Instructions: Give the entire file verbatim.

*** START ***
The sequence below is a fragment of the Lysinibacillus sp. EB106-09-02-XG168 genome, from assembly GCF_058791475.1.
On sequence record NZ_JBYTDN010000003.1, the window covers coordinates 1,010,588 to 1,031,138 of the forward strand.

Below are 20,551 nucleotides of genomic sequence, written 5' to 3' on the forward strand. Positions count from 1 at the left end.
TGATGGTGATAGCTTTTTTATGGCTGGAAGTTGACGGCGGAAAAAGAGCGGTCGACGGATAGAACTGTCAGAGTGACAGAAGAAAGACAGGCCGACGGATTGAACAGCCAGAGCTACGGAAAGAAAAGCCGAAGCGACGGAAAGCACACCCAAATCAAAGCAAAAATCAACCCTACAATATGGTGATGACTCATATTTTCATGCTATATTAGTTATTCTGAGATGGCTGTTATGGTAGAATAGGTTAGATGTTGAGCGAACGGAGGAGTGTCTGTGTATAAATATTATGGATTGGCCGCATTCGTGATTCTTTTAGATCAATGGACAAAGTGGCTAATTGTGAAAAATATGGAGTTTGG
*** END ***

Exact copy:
The sequence below is a fragment of the Lysinibacillus sp. EB106-09-02-XG168 genome, from assembly GCF_058791475.1.
On sequence record NZ_JBYTDN010000003.1, the window covers coordinates 1,010,588 to 1,031,138 of the forward strand.

Below are 20,551 nucleotides of genomic sequence, written 5' to 3' on the forward strand. Positions count from 1 at the left end.
TGATGGTGATAGCTTTTTTATGGCTGGAAGTTGACGGCGGAAAAAGAGCGGTCGACGGATAGAACTGTCAGAGTGACAGAAGAAAGACAGGCCGACGGATTGAACAGCCAGAGCTACGGAAAGAAAAGCCGAAGCGACGGAAAGCACACCCAAATCAAAGCAAAAATCAACCCTACAATATGGTGATGACTCATATTTTCATGCTATATTAGTTATTCTGAGATGGCTGTTATGGTAGAATAGGTTAGATGTTGAGCGAACGGAGGAGTGTCTGTGTATAAATATTATGGATTGGCCGCATTCGTGATTCTTTTAGATCAATGGACAAAGTGGCTAATTGTGAAAAATATGGAGTTTGG